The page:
This September, ShanghART Gallery will be honored to host an exhibition of works by Wu Yiming, “Painting the Banal”. These works are a continuation of the artist's experiments in the use of a spare and refined painting style over the past few years. Full of expressiveness, they reveal the feelings, the literary sensibility and the spiritual value of contemporary imagery as it is shaped by the ink.
Thanks to creative efforts that have grown increasingly personal in recent years, Wu Yiming's works have blazed for themselves a “Third Way” in between contemporary pictorial consciousness and the traditional spirit of Chinese painting. By depicting scenes of everyday life, they pierce through to the deepest sensorial layer of our experience of the present. Although these works appear to reference the frankness and concision of traditional freehand brushwork, there is more to them. In the ordinary glimpses of life that Wu depicts, flowers, tree shadows or city lights are no longer presented before our eyes with the matter-of-factness of "objects"; indeed, they are replaced with experience itself, directly rendered and laid bare with the vividness and the expressive power of ink and brush strokes.
In the words of Italian curator Monica Dematte, “by choosing the medium that he feels he is most in tune with, and by considering the reason behind this choice, the artist engages in a deep self-analysis that allows him to view himself more clearly and to formulate a unique, subjective interpretation of the world.”
As a result, “Painting the Banal” refers both to the production of a visual representation within the painting, but also to a reiteration on the picture plane of the artist's experience of painting itself. What it reflects is rather a subjective visual consciousness than a result; it stands for the resistance of an individual being, by means of his concrete experience of reality and of his own emotions, against the spiritual crisis so evidently manifested by contemporary life.
It is also on this level that one may notice most clearly the new strides accomplished by Wu Yiming in his practice over recent years. While his early works would always make both the public and art critics waver between the Chinese tradition, Western contemporaneity, "New Ink" or other movements in choosing the frame of historical judgment or theoretical awareness to consider them, Wu's recent works increasingly elude such constraining frameworks, and instead, display a mature tranquility in which the artist is free to do as he pleases, without ever going astray.
“A flower is a flower, a tree is a tree”: this is precisely the self-sufficient state that is brought about by an abundant experience of painting—and it constitutes the deepest spiritual core of the “Painting the Banal” However, on the other hand, the "freehand-painted" things, sceneries, light, or shadows are but depicted objects; the actual subject, hidden behind the canvass, is in fact the artist himself. Therefore, the “Painting the Banal” can be viewed to large extent as the collision and the fusion on the picture plane of “minor” painted objects with a “major” human. Indeed, for the artist, the poetry of everyday life is evoked in between the frankness of brush strokes and the unspeakableness of experience.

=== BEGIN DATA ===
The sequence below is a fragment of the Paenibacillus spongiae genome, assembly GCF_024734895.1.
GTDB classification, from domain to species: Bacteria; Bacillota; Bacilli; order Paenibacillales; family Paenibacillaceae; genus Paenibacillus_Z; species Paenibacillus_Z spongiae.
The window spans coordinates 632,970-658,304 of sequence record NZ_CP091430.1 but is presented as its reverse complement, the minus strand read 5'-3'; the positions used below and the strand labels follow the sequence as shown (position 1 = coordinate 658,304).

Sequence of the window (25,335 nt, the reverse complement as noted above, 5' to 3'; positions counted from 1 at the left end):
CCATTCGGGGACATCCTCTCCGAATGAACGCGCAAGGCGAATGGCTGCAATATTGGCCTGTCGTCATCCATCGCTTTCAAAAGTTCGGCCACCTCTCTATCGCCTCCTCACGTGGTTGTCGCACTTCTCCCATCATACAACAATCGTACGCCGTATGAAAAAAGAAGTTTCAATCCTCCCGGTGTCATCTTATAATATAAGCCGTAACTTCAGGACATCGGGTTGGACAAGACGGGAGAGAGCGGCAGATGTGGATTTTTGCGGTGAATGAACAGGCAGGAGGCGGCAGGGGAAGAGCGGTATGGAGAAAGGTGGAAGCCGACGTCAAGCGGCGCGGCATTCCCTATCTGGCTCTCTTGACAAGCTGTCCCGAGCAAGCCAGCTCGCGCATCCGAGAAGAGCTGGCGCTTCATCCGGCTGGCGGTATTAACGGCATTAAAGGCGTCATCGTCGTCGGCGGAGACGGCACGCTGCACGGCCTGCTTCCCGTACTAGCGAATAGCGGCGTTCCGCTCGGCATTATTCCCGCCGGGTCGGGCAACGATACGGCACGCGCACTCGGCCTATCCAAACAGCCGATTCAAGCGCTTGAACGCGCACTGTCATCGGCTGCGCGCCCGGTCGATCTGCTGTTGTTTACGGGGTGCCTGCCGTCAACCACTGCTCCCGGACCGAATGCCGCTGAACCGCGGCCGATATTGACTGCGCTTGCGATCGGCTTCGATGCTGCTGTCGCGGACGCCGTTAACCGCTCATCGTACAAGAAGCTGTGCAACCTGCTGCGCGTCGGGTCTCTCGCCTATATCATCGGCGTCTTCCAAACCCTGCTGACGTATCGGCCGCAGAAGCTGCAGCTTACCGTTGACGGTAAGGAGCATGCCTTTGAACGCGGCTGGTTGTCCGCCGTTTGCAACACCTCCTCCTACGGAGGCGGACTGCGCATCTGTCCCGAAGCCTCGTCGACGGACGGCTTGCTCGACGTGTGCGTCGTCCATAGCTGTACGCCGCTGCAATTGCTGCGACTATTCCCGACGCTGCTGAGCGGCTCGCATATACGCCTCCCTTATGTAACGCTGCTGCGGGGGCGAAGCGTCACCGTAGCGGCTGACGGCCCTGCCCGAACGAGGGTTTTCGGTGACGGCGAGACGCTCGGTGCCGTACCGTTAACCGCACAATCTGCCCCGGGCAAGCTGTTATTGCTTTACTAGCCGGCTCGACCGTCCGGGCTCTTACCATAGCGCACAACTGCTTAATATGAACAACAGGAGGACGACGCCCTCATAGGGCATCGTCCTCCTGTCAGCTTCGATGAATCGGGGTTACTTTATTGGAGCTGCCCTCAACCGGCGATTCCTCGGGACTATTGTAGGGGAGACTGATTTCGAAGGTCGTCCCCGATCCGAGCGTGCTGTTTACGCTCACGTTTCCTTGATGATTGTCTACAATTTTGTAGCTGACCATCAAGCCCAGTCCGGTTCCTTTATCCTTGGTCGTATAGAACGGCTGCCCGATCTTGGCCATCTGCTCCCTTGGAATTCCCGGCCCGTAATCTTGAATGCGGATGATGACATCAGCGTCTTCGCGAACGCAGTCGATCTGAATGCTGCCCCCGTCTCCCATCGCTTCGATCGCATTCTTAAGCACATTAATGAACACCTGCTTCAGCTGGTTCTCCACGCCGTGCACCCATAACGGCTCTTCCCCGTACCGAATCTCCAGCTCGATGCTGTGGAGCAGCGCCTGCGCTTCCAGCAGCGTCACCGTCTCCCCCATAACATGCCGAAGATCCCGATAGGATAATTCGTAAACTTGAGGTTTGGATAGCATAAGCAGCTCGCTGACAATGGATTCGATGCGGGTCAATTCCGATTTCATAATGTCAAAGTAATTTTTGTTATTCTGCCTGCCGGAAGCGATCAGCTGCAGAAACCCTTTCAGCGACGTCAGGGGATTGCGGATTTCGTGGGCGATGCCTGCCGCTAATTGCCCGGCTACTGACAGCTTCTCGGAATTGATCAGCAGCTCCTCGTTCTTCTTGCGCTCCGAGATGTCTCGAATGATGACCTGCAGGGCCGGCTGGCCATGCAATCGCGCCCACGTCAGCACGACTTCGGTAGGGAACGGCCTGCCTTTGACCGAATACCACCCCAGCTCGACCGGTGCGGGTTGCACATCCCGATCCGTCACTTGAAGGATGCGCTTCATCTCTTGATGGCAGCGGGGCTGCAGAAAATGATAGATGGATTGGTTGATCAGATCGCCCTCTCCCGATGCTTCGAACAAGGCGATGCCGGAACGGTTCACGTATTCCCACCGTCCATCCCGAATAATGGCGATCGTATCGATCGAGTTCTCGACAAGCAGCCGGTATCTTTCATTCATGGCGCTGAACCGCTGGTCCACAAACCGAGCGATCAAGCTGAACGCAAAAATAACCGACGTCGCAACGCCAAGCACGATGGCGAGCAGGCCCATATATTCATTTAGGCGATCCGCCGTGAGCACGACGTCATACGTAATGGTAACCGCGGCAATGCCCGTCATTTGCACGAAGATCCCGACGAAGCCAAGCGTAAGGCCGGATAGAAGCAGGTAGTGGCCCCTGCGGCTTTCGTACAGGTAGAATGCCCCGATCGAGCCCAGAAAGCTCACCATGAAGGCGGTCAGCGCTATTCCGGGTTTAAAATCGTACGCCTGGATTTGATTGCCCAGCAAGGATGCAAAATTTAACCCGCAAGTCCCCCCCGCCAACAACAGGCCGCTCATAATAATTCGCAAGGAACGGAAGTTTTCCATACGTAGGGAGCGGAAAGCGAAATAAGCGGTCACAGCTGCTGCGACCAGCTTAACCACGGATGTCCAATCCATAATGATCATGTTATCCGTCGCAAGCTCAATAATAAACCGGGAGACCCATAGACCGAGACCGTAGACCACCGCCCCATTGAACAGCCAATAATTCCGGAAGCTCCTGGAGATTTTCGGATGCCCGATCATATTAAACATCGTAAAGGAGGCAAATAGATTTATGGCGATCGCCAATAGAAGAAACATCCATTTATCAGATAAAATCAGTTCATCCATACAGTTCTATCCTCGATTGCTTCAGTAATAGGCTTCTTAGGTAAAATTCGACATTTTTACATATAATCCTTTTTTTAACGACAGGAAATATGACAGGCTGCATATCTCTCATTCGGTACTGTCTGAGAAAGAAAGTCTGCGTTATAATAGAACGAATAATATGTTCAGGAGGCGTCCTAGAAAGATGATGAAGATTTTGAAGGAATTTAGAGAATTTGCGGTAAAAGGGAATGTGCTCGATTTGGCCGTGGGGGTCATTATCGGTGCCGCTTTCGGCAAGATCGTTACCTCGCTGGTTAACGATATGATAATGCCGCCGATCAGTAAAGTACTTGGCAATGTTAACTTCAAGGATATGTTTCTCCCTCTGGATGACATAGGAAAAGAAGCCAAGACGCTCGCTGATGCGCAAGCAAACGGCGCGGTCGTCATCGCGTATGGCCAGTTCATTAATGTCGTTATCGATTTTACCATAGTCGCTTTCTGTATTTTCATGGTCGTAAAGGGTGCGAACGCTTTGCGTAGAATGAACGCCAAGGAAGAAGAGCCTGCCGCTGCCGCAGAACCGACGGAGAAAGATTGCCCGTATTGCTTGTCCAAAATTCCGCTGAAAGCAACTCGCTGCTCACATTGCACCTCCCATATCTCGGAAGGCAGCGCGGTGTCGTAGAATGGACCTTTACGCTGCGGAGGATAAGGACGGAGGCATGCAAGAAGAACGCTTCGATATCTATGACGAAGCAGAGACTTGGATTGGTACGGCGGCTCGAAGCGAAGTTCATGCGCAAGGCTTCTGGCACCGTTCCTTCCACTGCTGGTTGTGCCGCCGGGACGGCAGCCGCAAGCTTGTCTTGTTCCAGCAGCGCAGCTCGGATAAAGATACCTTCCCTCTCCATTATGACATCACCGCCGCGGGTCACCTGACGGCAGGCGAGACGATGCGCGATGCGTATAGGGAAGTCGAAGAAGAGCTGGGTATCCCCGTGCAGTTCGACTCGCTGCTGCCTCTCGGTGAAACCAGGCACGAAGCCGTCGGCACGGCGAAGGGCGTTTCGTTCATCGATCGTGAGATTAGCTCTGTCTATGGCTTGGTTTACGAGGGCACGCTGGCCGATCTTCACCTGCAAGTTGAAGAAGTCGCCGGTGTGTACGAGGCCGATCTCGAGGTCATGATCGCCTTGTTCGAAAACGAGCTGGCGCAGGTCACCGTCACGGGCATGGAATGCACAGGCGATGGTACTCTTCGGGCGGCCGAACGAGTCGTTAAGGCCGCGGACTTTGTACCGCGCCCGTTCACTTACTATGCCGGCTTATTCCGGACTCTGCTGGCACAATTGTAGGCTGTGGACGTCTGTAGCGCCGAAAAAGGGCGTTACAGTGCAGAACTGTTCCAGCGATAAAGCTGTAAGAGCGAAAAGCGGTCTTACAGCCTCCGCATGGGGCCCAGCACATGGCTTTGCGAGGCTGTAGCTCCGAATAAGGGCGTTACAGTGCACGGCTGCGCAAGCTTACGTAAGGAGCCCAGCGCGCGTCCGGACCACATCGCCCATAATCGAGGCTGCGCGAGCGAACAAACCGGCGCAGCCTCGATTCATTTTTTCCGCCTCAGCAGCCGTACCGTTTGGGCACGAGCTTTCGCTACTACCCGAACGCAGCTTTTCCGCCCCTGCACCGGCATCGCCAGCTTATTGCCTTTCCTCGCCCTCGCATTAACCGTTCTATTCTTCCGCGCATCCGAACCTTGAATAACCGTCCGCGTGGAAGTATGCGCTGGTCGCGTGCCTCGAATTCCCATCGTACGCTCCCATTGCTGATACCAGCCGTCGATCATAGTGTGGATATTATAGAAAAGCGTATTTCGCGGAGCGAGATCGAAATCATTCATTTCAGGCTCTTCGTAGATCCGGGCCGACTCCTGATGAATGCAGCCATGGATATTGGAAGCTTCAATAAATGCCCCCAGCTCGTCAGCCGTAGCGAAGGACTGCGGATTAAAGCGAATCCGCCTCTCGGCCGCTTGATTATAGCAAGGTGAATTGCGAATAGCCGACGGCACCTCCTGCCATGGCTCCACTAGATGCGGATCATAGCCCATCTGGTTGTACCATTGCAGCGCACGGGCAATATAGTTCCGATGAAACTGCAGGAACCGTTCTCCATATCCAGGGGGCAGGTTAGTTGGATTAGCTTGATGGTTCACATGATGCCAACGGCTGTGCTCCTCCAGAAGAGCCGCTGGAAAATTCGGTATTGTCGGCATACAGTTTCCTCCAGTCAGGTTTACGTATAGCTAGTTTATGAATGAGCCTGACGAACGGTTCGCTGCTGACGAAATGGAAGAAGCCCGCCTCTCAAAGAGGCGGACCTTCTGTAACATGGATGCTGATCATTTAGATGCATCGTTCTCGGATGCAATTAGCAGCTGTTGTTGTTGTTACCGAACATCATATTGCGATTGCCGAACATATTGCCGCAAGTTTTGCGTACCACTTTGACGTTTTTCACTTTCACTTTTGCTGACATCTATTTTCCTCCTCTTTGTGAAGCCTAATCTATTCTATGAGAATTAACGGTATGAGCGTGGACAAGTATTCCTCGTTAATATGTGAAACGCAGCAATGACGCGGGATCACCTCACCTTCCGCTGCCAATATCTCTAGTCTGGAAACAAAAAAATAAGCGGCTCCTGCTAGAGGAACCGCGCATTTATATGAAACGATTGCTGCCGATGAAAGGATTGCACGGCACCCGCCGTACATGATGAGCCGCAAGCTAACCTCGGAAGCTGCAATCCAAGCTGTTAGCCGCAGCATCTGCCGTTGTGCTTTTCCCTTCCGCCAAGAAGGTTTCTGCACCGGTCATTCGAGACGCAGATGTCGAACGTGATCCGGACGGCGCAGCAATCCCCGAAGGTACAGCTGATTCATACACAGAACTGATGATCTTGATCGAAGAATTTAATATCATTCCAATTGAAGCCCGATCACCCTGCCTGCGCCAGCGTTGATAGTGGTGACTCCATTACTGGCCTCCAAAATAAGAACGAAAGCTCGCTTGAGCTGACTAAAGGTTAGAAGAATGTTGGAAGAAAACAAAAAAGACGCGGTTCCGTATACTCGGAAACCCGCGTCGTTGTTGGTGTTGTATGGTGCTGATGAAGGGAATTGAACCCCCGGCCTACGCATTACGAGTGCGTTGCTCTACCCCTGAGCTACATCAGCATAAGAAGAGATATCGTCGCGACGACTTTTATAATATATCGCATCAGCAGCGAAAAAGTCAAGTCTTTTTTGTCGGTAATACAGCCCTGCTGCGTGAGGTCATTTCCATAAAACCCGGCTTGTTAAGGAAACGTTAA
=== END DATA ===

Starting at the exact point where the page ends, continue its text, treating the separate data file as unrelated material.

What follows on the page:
In the Shepherd's Purse series, which gathers new works from 2018 that form part of this exhibition, the public is granted a glimpse of the artist's depiction and understanding of objects, in between being and nothingness. This wild vegetable, beloved of the Chinese, has a most simple and unadorned appearance; however, drawn in Wu's ink, it is endowed with a blooming, enchanting vitality, and expands like a voice suddenly resonating through silent space. As for the Curtains series, it displays a scenery of a different spirit altogether: the perspective of these paintings brings to mind the most ordinary moments of life, as if they were corridors of time, their shapes at once blurry and mottled, shuttling back and forth within our consciousness.
Besides those meticulously depicted colors and patterns of curtains and vegetables, in Wu's Light series and in his representations of urban sceneries, which he has worked on continuously over the past two years, one can also clearly sense this “slowness” of time. It is experience itself, revealed on the canvass, but also an act of contemplation and introspection carried out by the artist in the silence of his solitary corner.